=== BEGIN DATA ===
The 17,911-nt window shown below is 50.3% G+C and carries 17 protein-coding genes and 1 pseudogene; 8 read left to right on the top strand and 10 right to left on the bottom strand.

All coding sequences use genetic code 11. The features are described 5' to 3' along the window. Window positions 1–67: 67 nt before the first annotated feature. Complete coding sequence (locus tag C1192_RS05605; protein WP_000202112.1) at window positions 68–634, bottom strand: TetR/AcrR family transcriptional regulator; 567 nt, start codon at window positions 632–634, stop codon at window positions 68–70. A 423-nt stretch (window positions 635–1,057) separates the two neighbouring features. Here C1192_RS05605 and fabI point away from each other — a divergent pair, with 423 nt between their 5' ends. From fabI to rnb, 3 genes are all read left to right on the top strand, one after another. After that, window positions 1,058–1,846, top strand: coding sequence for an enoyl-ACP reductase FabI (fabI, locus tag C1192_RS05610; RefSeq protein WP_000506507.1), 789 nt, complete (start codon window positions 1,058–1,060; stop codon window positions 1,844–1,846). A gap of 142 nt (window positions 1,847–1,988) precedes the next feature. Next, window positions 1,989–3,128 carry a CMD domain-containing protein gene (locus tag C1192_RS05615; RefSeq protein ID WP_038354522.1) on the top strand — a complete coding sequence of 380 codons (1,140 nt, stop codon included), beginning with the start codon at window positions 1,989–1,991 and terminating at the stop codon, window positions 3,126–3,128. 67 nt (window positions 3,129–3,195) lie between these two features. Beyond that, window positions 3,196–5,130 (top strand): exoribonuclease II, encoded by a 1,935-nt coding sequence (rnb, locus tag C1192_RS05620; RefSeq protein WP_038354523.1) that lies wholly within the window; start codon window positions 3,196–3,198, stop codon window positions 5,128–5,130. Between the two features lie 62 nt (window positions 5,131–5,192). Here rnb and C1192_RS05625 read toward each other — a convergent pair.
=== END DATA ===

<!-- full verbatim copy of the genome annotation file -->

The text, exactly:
The 17,911-nt window shown below is 50.3% G+C and carries 17 protein-coding genes and 1 pseudogene; 8 read left to right on the top strand and 10 right to left on the bottom strand.

All coding sequences use genetic code 11. The features are described 5' to 3' along the window. Window positions 1–67: 67 nt before the first annotated feature. Complete coding sequence (locus tag C1192_RS05605; protein WP_000202112.1) at window positions 68–634, bottom strand: TetR/AcrR family transcriptional regulator; 567 nt, start codon at window positions 632–634, stop codon at window positions 68–70. A 423-nt stretch (window positions 635–1,057) separates the two neighbouring features. Here C1192_RS05605 and fabI point away from each other — a divergent pair, with 423 nt between their 5' ends. From fabI to rnb, 3 genes are all read left to right on the top strand, one after another. After that, window positions 1,058–1,846, top strand: coding sequence for an enoyl-ACP reductase FabI (fabI, locus tag C1192_RS05610; RefSeq protein WP_000506507.1), 789 nt, complete (start codon window positions 1,058–1,060; stop codon window positions 1,844–1,846). A gap of 142 nt (window positions 1,847–1,988) precedes the next feature. Next, window positions 1,989–3,128 carry a CMD domain-containing protein gene (locus tag C1192_RS05615; RefSeq protein ID WP_038354522.1) on the top strand — a complete coding sequence of 380 codons (1,140 nt, stop codon included), beginning with the start codon at window positions 1,989–1,991 and terminating at the stop codon, window positions 3,126–3,128. 67 nt (window positions 3,129–3,195) lie between these two features. Beyond that, window positions 3,196–5,130 (top strand): exoribonuclease II, encoded by a 1,935-nt coding sequence (rnb, locus tag C1192_RS05620; RefSeq protein WP_038354523.1) that lies wholly within the window; start codon window positions 3,196–3,198, stop codon window positions 5,128–5,130. Between the two features lie 62 nt (window positions 5,131–5,192). Here rnb and C1192_RS05625 read toward each other — a convergent pair.